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Homily preached by the Reverend Cindy Stravers
St. Paul’s on the Green, Norwalk, CT
The Last Sunday of Lent – April 10, 2011

I have a new friend. Our friendship really began over a conversation about dirt. Dirt – and what lies within it.

I’ve missed dirt. Moving from a small house on a lake with an acre of land in Michigan to the west side of Manhattan meant leaving behind shovels, rakes, trowels and dirt – at least the kind of dirt that smells good – that houses worms and warmth.

My new friend has offered to let me putter in her gardens. The first job, of course, is to uncover what lies below the several inches of last fall’s leaves. So a few days ago I dug out my old tennis shoes and jeans and spent some time on my knees – stretching to reach and remove the wet leaves, carefully trying to keep from disturbing the thin white filaments of root material, observing how some of the shoots are already strong enough to poke through the dead leaves. Eventually, some will produce flowers for the mantel and some, vegetables for the table.

I carted several large bags of rotting leaves to the compost pile and I found other things that needed to be thrown into the garbage – some old votive candles from a summer party, bits of tin foil from the grill, shredded rubber dog toys. It’s not surprising that this time of year reminds us that what looks dead actually contains life. That’s the story of gardens – and today, it’s the story of Lazarus.

I imagine that the sadness felt by Mary and Martha and the grief Jesus felt at Lazarus’ death must have been the same kind of sickening pall that destroys our hope as we listen to the news from around the world – or watch while loved ones die. Lazarus’ life was over – his body was bound tightly in cloth bands and entombed in hard rock. His sisters and his friends were devastated, angry – lashing out and questioning the wisdom of Jesus’ itinerary.

As a human being, Jesus was angry too – and he wept. But as the Son of God, Jesus had the ability to see life not only beyond death, but life within death.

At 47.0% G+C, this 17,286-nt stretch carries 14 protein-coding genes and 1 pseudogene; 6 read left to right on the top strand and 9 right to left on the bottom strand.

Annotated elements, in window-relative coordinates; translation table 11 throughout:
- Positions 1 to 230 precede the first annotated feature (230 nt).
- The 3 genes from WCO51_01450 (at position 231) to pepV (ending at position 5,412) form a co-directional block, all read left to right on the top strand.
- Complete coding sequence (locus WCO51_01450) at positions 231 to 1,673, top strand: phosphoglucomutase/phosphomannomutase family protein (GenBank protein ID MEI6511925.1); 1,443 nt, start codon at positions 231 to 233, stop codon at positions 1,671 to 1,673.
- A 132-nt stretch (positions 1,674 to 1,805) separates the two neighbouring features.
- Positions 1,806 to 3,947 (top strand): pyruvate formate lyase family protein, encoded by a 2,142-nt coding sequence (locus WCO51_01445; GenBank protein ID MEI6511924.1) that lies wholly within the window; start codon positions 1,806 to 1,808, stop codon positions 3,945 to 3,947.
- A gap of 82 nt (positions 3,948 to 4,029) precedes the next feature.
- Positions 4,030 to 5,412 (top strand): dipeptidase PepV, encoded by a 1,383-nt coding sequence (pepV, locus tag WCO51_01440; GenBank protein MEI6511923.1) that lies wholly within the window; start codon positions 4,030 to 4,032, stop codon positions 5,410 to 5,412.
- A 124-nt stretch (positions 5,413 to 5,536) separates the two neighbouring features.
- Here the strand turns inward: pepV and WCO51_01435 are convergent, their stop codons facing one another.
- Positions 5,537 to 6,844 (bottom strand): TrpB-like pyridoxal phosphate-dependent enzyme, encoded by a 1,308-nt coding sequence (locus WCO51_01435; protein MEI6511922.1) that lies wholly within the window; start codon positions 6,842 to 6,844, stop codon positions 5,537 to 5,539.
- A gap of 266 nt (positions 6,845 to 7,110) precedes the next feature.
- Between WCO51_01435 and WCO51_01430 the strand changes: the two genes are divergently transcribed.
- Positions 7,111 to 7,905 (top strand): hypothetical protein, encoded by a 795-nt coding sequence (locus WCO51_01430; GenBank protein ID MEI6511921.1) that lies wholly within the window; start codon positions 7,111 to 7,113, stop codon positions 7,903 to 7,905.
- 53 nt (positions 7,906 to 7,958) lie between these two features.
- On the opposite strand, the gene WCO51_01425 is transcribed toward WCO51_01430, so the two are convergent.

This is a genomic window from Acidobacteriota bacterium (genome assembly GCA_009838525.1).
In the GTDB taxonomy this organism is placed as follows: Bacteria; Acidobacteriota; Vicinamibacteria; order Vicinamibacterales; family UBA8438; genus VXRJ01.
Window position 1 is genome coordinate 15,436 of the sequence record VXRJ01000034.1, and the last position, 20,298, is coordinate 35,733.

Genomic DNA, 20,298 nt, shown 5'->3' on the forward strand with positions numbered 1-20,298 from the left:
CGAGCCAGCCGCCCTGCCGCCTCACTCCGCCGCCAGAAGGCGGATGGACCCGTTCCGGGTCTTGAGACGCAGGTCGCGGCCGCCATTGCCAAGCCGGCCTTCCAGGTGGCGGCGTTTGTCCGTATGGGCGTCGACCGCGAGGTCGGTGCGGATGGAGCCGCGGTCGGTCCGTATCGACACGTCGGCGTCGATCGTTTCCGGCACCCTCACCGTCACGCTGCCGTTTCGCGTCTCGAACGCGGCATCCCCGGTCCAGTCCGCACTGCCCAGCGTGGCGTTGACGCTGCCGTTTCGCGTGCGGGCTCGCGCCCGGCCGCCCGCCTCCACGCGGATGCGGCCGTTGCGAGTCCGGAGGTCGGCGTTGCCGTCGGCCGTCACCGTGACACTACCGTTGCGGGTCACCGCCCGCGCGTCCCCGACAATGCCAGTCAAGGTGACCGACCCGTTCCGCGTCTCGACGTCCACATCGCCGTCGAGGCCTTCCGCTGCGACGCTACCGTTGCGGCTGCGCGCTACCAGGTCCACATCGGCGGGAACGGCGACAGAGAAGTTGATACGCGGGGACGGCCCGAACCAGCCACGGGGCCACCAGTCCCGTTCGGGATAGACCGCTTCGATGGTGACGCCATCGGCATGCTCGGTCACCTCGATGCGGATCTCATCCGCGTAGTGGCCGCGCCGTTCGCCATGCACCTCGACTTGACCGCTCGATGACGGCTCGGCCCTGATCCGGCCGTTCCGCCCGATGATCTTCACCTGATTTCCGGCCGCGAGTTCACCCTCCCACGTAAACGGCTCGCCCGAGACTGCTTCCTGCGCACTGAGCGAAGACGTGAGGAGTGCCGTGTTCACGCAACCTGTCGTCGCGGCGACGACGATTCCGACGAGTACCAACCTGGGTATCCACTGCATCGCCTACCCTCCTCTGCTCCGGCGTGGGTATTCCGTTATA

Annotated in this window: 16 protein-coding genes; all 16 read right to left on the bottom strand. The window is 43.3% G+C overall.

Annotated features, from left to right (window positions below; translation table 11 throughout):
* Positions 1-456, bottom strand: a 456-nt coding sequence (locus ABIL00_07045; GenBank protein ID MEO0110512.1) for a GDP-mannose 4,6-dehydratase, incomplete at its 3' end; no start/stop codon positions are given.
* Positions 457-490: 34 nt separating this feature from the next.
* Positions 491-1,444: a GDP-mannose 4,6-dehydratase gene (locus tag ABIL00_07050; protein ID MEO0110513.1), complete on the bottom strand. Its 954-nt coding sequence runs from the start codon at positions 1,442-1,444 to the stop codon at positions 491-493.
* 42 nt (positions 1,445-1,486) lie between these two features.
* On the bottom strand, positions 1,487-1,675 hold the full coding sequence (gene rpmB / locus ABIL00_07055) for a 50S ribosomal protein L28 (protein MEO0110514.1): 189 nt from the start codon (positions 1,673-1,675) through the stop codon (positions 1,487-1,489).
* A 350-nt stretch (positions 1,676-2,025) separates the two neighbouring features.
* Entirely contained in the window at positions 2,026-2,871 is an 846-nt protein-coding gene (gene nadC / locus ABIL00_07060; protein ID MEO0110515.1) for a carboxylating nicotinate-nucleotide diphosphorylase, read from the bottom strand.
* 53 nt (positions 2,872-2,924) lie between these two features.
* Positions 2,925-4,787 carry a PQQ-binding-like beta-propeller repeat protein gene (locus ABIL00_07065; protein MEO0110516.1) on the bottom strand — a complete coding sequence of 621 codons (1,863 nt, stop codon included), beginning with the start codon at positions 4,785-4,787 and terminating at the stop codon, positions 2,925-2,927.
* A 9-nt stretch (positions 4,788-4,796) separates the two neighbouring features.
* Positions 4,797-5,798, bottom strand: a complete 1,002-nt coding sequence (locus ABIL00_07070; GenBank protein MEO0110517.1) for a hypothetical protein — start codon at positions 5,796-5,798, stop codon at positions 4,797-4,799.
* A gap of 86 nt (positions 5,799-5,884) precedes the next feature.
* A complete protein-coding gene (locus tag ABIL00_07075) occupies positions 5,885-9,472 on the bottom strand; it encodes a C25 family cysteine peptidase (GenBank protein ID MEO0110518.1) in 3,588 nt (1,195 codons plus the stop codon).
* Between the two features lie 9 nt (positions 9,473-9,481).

Lazarus was dead and yet, Lazarus was alive.

While the climax of this story remains a holy mystery, the dénouement reveals something unambiguous. Lazarus needed to be freed – the bands that held him down, the cloth that kept him unable to move freely needed to be removed. “Unbind him! Let him go!” Jesus commanded.

I find it strange and wonderful that Jesus didn’t take care of the whole situation himself. Rather, he invited those standing around to be a part of this resurrection. Others needed to step up – to face their fear and to continue what Jesus had started.

Again, I think about the garden beds in my friend’s yard. The plants with their transparent and almost ghostly shoots will not thrive while buried in the soggy leaves and debris of last year. When I take my gloves off and carefully push my fingers through to the individual plants, lifting the weight of the dead material from their tender life, I know that they will begin to thrive – to thicken and firm up, to turn green; they will bear flowers and fruit.

If you’re like me, the mud and carnage covering so much of the world right now seems to have nothing in common with the rich fertile soil filling our garden beds. But God has promised new life. God continues to create goodness and beauty – life that will prevail over death. And God invites us to participate in that mystery.

We need to dig our fingers into the dead leaves of our old assumptions and examine them. We need to dismantle our prejudices and put them in garbage bags. We must face our fear and be willing to add our wealth to the world’s compost pile. We may need to forgive – or be forgiven.

Our God promises life. Can we see it? Are we ready to get on our knees and get our hands dirty? May God give us the courage to believe new life is possible. And then may we be willing to touch what has been dead in order to participate in resurrection. Amen.

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